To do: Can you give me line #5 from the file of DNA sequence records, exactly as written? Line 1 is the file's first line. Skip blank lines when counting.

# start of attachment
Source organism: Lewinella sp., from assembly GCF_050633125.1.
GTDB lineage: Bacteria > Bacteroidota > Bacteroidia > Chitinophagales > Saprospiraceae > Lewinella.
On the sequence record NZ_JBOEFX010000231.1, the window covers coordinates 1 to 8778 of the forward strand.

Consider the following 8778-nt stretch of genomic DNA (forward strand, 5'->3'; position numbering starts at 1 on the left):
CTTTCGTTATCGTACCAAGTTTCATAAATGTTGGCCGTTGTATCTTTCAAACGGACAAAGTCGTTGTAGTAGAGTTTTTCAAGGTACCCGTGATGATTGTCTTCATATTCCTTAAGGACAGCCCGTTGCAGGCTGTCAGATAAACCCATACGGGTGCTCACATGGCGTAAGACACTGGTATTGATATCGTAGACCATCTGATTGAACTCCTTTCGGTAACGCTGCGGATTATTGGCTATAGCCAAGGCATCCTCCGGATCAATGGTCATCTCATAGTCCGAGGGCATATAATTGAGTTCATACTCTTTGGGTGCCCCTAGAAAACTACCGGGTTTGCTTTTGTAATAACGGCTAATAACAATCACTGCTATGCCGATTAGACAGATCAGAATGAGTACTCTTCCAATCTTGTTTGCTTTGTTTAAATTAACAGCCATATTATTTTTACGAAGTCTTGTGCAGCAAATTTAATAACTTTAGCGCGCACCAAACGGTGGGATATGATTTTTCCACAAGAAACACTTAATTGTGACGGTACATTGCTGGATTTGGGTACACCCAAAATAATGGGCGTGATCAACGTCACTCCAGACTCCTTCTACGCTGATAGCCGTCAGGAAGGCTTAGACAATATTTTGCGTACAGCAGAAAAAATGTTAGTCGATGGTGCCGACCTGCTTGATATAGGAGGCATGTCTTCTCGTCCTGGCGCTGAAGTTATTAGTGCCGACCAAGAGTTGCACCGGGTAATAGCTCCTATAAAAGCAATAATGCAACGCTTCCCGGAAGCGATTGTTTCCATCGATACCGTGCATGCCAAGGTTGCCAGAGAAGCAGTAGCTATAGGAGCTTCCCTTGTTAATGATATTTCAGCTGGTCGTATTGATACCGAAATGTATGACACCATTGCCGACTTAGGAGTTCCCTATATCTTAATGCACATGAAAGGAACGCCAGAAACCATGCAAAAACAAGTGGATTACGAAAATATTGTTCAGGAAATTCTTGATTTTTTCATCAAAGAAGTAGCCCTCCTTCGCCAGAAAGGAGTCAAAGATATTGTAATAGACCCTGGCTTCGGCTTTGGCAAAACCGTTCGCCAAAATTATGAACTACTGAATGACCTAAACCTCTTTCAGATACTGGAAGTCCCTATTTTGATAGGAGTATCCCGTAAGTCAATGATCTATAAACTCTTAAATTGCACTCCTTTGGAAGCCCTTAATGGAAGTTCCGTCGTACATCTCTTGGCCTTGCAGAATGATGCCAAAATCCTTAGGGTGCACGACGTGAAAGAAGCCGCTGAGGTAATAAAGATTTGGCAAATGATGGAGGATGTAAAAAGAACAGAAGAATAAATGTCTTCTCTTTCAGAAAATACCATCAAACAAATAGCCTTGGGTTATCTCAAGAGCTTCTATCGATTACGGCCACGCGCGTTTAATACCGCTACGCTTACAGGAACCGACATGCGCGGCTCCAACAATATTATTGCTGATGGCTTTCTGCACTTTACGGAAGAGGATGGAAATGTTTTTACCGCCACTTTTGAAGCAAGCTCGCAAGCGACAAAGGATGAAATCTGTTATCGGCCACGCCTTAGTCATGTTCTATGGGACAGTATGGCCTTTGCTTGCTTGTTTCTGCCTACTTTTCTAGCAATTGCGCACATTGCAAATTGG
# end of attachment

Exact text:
CTTTCGTTATCGTACCAAGTTTCATAAATGTTGGCCGTTGTATCTTTCAAACGGACAAAGTCGTTGTAGTAGAGTTTTTCAAGGTACCCGTGATGATTGTCTTCATATTCCTTAAGGACAGCCCGTTGCAGGCTGTCAGATAAACCCATACGGGTGCTCACATGGCGTAAGACACTGGTATTGATATCGTAGACCATCTGATTGAACTCCTTTCGGTAACGCTGCGGATTATTGGCTATAGCCAAGGCATCCTCCGGATCAATGGTCATCTCATAGTCCGAGGGCATATAATTGAGTTCATACTCTTTGGGTGCCCCTAGAAAACTACCGGGTTTGCTTTTGTAATAACGGCTAATAACAATCACTGCTATGCCGATTAGACAGATCAGAATGAGTACTCTTCCAATCTTGTTTGCTTTGTTTAAATTAACAGCCATATTATTTTTACGAAGTCTTGTGCAGCAAATTTAATAACTTTAGCGCGCACCAAACGGTGGGATATGATTTTTCCACAAGAAACACTTAATTGTGACGGTACATTGCTGGATTTGGGTACACCCAAAATAATGGGCGTGATCAACGTCACTCCAGACTCCTTCTACGCTGATAGCCGTCAGGAAGGCTTAGACAATATTTTGCGTACAGCAGAAAAAATGTTAGTCGATGGTGCCGACCTGCTTGATATAGGAGGCATGTCTTCTCGTCCTGGCGCTGAAGTTATTAGTGCCGACCAAGAGTTGCACCGGGTAATAGCTCCTATAAAAGCAATAATGCAACGCTTCCCGGAAGCGATTGTTTCCATCGATACCGTGCATGCCAAGGTTGCCAGAGAAGCAGTAGCTATAGGAGCTTCCCTTGTTAATGATATTTCAGCTGGTCGTATTGATACCGAAATGTATGACACCATTGCCGACTTAGGAGTTCCCTATATCTTAATGCACATGAAAGGAACGCCAGAAACCATGCAAAAACAAGTGGATTACGAAAATATTGTTCAGGAAATTCTTGATTTTTTCATCAAAGAAGTAGCCCTCCTTCGCCAGAAAGGAGTCAAAGATATTGTAATAGACCCTGGCTTCGGCTTTGGCAAAACCGTTCGCCAAAATTATGAACTACTGAATGACCTAAACCTCTTTCAGATACTGGAAGTCCCTATTTTGATAGGAGTATCCCGTAAGTCAATGATCTATAAACTCTTAAATTGCACTCCTTTGGAAGCCCTTAATGGAAGTTCCGTCGTACATCTCTTGGCCTTGCAGAATGATGCCAAAATCCTTAGGGTGCACGACGTGAAAGAAGCCGCTGAGGTAATAAAGATTTGGCAAATGATGGAGGATGTAAAAAGAACAGAAGAATAAATGTCTTCTCTTTCAGAAAATACCATCAAACAAATAGCCTTGGGTTATCTCAAGAGCTTCTATCGATTACGGCCACGCGCGTTTAATACCGCTACGCTTACAGGAACCGACATGCGCGGCTCCAACAATATTATTGCTGATGGCTTTCTGCACTTTACGGAAGAGGATGGAAATGTTTTTACCGCCACTTTTGAAGCAAGCTCGCAAGCGACAAAGGATGAAATCTGTTATCGGCCACGCCTTAGTCATGTTCTATGGGACAGTATGGCCTTTGCTTGCTTGTTTCTGCCTACTTTTCTAGCAATTGCGCACATTGCAAATTGG